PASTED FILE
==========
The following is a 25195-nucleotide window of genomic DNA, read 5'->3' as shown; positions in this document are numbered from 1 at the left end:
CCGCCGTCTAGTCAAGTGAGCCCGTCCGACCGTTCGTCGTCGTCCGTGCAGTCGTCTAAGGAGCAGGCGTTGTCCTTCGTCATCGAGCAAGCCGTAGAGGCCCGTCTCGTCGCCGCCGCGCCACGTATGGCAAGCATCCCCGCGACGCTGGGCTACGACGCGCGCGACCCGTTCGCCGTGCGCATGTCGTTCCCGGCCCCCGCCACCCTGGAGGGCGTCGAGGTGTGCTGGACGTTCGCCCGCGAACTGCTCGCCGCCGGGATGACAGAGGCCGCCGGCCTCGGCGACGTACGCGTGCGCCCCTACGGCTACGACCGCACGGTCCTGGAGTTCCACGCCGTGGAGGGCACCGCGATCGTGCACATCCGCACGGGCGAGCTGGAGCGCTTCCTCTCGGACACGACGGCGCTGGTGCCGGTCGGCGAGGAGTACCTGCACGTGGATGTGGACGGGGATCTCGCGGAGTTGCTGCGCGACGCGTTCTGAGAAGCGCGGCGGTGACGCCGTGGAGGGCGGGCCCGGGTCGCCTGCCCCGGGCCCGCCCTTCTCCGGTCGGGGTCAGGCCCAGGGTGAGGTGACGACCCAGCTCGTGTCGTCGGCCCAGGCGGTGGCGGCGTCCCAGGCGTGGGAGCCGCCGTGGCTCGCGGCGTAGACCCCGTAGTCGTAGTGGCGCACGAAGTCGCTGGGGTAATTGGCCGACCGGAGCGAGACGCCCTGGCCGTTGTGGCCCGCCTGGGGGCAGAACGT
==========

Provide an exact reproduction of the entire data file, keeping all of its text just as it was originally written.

The following is a 25195-nucleotide window of genomic DNA, read 5'->3' as shown; positions in this document are numbered from 1 at the left end:
CCGCCGTCTAGTCAAGTGAGCCCGTCCGACCGTTCGTCGTCGTCCGTGCAGTCGTCTAAGGAGCAGGCGTTGTCCTTCGTCATCGAGCAAGCCGTAGAGGCCCGTCTCGTCGCCGCCGCGCCACGTATGGCAAGCATCCCCGCGACGCTGGGCTACGACGCGCGCGACCCGTTCGCCGTGCGCATGTCGTTCCCGGCCCCCGCCACCCTGGAGGGCGTCGAGGTGTGCTGGACGTTCGCCCGCGAACTGCTCGCCGCCGGGATGACAGAGGCCGCCGGCCTCGGCGACGTACGCGTGCGCCCCTACGGCTACGACCGCACGGTCCTGGAGTTCCACGCCGTGGAGGGCACCGCGATCGTGCACATCCGCACGGGCGAGCTGGAGCGCTTCCTCTCGGACACGACGGCGCTGGTGCCGGTCGGCGAGGAGTACCTGCACGTGGATGTGGACGGGGATCTCGCGGAGTTGCTGCGCGACGCGTTCTGAGAAGCGCGGCGGTGACGCCGTGGAGGGCGGGCCCGGGTCGCCTGCCCCGGGCCCGCCCTTCTCCGGTCGGGGTCAGGCCCAGGGTGAGGTGACGACCCAGCTCGTGTCGTCGGCCCAGGCGGTGGCGGCGTCCCAGGCGTGGGAGCCGCCGTGGCTCGCGGCGTAGACCCCGTAGTCGTAGTGGCGCACGAAGTCGCTGGGGTAATTGGCCGACCGGAGCGAGACGCCCTGGCCGTTGTGGCCCGCCTGGGGGCAGAACGT